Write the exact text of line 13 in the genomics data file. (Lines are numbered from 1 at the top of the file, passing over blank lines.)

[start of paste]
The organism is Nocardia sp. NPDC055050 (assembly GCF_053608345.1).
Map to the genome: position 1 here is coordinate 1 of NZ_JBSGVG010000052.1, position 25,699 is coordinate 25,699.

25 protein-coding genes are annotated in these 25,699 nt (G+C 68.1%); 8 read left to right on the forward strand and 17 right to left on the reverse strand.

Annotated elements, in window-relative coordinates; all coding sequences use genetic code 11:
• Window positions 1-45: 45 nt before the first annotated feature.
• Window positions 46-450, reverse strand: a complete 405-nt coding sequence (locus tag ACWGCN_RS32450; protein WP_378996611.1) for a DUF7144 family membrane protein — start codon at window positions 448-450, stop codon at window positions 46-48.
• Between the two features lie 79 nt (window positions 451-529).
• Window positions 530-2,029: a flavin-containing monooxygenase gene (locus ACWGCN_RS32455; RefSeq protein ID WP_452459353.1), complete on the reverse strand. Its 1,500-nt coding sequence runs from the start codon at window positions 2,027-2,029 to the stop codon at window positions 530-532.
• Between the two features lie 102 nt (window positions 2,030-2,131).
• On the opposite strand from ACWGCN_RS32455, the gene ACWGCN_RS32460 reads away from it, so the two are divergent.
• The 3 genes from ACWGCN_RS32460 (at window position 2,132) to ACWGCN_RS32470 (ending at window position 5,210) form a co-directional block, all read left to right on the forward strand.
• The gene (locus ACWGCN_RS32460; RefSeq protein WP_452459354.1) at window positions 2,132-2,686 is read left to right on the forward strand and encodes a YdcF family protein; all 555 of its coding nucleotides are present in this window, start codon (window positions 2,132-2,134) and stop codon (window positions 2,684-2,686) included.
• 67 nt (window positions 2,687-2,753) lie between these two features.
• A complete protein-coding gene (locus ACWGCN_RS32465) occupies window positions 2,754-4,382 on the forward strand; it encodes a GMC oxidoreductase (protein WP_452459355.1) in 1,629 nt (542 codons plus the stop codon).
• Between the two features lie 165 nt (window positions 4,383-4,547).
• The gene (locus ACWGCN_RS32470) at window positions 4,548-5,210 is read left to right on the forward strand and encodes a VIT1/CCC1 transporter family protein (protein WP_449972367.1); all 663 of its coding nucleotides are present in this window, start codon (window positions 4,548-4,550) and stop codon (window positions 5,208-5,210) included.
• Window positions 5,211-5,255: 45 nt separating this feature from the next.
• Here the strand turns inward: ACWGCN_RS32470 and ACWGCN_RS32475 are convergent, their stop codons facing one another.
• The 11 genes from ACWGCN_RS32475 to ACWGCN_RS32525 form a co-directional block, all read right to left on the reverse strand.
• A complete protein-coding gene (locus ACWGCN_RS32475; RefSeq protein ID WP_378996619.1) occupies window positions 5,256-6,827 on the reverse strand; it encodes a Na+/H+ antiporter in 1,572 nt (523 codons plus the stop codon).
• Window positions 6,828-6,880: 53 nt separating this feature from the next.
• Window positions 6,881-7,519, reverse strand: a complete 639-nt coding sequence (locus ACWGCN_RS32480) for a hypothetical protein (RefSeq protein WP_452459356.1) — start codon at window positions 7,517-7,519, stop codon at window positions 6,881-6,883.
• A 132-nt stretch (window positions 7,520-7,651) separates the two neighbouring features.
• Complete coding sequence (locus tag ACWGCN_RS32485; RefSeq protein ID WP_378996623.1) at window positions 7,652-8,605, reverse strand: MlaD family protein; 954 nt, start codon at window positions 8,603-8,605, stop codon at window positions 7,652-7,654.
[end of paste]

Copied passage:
• 67 nt (window positions 2,687-2,753) lie between these two features.